In psychology and religion, the individual’s experience of sex is of key importance in shaping the personality. Whether it be the loss of virginity, the acceptance of homosexuality, or the cultivation of a fetish, erotic experience creates a window that looks upon the writer’s mind and upon the writer’s culture. Eroticism in literature may unlock or loosen the bonds of guilt and shame. The erotic experience of another may allow the individual to see that he or she is not alone and that fantasies once thought to be perverse are in fact shared by many. Furthermore, the nature of fantasies, particularly if they are frowned upon by the culture, may reveal a hidden prejudice toward a group or lifestyle.
Among academics, the overwritten and clichéd passages of pulp fiction are not part of the literary canon. Pulp fiction, named for the cheap quality of the paper on which it is printed, is deemed to be too obvious in its intent to be classified as literature. Its aim is only to arouse readers, leaving them comfortably stationary within their own prejudices, understanding, and views. Pulp fiction does not attempt higher levels of artistry in writing, which, although it too might arouse readers, also challenges their notions of erotic experience. Indeed, perhaps the only safe generalization that can be made about erotic experience is that it is incredibly varied. Ernest Hemingway’s novel, The Sun Also Rises (1926), for example, explores male bonding and the competition among males for females. At the center of the novel is the narrator Jake Barnes, an alcoholic who is impotent spiritually and physically. Ironically, the courage he displays in the war, which causes his wound, creates his failure in the bedroom, becoming a commentary on men’s enslavement to their own pride and to the bodies of women. Miller, on the other hand, in Tropic of Capricorn, sees the crippling agent as that of Puritanism, which he indicts for its demonization of sex. In Puritanism’s place, Miller substitutes a manic celebration of the body, making it glorious in all its imperfection.
Another aspect of identity and eroticism in literature lies in the treatment of homosexuality. In Tennessee Williams’ Cat on a Hot Tin Roof (1955), for example, homosexual love is seen as a threat to the male ego, challenging the athletic, macho man’s sense of himself and leading to alcoholism and suicide. Burroughs’ cult novel, Naked Lunch, however, celebrates homosexuality. The novel also...
What emerges from a survey of erotic literature is, more than surprise at dissimiliarities of sexual practices, a sense of the vast likenesses: heartbreak, disappointment, happiness, and bliss. Erotic experience is a modern quest, whether it is a gay man cruising leather bars or a woman cruising upscale singles bars in search of a one-night stand. Judith Rossner’s Looking for Mr. Goodbar (1975), an example of cruising from a woman’s point of view, is a cautionary tale of casual sex. The novel tells of the sexual escapades of a woman who is seeking meaning in life through her erotic encounters. She is murdered at the close of the novel by a sexual predator who is aroused as much by the act of murder as he is by the act of sex. Like many late twentieth century writers, Rossner implies that the absence of spirituality, wrought by the skepticism of science, deprives human beings of God but not of their hunger for God. Unable to believe in an abstract protector and punisher, they seek solace in each other, their consummation and communion being the sexual act.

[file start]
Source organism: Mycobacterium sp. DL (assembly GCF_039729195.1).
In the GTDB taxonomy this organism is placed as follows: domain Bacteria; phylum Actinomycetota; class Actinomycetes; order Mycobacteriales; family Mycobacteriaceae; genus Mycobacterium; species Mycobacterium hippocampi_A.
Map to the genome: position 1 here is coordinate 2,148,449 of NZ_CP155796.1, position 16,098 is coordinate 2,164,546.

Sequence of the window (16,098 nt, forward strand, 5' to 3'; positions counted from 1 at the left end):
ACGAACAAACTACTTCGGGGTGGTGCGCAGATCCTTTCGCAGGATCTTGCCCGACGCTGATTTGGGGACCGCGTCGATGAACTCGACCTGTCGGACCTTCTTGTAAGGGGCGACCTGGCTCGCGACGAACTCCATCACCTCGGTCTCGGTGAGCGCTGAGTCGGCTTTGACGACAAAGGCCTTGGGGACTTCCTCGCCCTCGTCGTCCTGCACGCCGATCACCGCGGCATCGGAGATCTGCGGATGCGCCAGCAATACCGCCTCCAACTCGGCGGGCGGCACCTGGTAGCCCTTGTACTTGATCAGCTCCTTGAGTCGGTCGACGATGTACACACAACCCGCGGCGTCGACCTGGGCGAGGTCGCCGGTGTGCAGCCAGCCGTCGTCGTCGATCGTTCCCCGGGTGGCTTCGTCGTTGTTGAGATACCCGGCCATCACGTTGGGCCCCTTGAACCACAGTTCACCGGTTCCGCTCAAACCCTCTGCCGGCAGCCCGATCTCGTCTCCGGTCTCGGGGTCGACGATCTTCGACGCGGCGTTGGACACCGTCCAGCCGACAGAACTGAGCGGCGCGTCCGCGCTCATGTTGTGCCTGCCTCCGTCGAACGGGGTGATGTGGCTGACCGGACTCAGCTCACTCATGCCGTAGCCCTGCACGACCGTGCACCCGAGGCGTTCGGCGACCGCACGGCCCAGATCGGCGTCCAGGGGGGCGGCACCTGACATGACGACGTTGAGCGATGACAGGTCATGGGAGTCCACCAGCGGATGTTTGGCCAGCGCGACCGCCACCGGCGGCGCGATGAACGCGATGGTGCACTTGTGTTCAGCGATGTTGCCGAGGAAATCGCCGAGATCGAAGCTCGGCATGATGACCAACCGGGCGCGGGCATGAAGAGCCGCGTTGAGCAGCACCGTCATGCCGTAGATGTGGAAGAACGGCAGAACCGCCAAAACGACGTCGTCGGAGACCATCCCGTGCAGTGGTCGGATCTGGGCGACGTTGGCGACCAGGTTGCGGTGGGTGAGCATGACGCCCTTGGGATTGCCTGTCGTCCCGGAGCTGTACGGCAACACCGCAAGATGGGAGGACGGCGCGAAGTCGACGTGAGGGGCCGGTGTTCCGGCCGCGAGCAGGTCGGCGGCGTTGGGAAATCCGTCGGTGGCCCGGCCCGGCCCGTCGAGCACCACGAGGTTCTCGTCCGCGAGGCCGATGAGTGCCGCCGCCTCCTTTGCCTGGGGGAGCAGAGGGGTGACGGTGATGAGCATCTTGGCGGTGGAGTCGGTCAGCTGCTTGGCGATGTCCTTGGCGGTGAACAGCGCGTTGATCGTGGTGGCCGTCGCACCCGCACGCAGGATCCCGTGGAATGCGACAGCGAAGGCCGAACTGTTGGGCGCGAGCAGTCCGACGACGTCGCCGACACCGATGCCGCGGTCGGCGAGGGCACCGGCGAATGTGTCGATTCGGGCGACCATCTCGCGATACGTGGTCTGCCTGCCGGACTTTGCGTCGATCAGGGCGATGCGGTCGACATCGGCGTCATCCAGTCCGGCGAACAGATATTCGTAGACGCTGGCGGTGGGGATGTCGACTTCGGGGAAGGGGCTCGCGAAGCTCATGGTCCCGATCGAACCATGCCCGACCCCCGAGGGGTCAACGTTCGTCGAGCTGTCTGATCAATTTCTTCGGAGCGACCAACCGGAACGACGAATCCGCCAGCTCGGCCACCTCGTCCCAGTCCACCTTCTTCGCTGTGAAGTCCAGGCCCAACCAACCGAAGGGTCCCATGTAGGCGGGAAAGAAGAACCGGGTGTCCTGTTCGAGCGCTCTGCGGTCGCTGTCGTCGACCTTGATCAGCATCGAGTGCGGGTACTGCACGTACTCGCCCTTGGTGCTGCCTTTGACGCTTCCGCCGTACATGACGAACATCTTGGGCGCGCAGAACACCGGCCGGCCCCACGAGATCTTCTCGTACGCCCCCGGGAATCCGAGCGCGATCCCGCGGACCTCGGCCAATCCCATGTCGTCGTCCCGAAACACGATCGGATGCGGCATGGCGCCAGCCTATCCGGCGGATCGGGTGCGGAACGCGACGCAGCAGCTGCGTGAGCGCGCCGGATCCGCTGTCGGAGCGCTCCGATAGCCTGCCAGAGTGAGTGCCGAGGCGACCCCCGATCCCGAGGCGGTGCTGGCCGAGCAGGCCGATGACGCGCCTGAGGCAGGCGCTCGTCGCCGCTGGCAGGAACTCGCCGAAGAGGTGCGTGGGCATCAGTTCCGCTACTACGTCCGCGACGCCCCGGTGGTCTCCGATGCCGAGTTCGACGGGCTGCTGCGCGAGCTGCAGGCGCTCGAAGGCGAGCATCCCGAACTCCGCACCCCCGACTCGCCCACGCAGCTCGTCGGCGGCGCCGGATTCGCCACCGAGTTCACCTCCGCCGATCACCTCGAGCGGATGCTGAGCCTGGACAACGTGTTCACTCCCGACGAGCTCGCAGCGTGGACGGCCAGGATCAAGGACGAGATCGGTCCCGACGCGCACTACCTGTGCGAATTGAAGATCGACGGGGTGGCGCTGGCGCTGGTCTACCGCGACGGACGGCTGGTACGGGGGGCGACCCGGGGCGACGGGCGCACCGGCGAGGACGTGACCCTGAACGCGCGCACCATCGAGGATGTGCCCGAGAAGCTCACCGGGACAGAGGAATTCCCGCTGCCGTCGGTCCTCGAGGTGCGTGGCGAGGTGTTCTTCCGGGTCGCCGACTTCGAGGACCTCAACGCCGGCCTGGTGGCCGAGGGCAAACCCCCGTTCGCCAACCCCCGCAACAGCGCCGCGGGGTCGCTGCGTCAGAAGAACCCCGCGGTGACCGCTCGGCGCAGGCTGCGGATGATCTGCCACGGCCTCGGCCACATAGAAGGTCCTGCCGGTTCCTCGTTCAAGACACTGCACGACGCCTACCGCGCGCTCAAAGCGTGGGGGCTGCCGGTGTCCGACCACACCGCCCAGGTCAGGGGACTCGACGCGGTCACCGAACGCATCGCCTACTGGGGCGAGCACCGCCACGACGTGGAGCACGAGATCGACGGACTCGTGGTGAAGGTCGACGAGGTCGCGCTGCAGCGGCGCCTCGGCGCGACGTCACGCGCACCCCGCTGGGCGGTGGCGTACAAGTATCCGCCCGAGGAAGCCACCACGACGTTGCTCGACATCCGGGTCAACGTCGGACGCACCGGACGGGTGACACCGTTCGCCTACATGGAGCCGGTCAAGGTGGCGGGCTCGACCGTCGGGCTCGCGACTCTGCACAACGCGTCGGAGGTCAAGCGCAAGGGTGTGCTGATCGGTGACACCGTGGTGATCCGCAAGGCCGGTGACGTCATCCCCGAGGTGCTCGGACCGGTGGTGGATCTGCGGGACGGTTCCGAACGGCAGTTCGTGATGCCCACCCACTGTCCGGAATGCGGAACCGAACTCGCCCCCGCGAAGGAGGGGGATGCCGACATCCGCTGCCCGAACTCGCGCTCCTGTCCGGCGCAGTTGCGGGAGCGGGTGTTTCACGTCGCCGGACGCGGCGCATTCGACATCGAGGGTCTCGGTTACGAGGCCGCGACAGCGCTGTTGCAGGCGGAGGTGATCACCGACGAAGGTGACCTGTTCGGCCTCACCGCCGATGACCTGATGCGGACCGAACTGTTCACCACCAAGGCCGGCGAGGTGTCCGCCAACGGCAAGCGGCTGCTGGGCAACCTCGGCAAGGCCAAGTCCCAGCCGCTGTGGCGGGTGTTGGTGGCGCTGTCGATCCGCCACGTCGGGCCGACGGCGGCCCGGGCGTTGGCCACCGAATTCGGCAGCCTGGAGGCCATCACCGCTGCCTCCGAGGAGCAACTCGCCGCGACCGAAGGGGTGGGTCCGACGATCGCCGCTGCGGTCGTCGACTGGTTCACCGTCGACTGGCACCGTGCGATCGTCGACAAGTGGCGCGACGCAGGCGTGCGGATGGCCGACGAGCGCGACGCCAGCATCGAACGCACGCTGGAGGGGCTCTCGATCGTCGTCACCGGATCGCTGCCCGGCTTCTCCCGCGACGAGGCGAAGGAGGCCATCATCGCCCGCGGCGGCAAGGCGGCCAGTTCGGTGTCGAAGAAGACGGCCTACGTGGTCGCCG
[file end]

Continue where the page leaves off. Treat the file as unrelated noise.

The fleeting nature of sexual bliss and the constant desire for renewal indicate, however, that erotic experience may be a tenuous salvation at best. The work of Jong and Roth partakes of a quest motif; that is, the protagonists will find fulfillment only if they can have sex with either the perfect partner, or, failing that, with a great many partners. As representatives of the search for meaning they are afflicted by a paradox similar to the one that haunts alcoholics or drug addicts: The more they attempt to fill the void inside them, the emptier they become. Man or woman, the erotic quester finds, cannot substitute for God; lust cannot take the place of love. The literature of the erotic seeks to engage not only the mystery of physical craving wrought by glands but also the hunger for intimacy born of the complex human heart.
Basler, Roy. Sex, Symbolism, and Psychology in Literature. New York: Octagon Books, 1970. Examines the psychosexual aspects of T. S. Eliot’s “The Love Song of J. Alfred Prufrock” (1917).
Brooks, Peter. Body Work: Objects of Desire in Modern Narrative. Cambridge, Mass.: Harvard University Press, 1993. Explores the rhetoric of narration regarding sex.
Gottesman, Ronald, ed. Critical Essays on Henry Miller. Boston: G. K. Hall, 1992. Explores the sources for Tropic of Cancer, its sexual aspects, and its relation to visionary poetry.
Hapke, Laura. Girls Who Went Wrong: Prostitutes in American Fiction. Bowling Green, Ohio: Bowling Green State University Popular Press, 1989. Explores the treatment of prostitution in literature from a social perspective, focusing on the American heroine and on the fallen woman as reflected in the minds of men. Rehabilitation and redemption are also discussed.
Hernton, Calvin C. The Sexual Mountain and Black Women Writers: Adventures in Sex, Literature, and Real Life. Garden City, N.J.: Anchor Press, 1990. Explores the African American experience in literature, particularly regarding racist stereotypes. Index.
Millet, Kate. Sexual Politics. New York: Doubleday, 1970. Important feminist analysis of sex in fiction, particularly regarding the misogyny of male authors.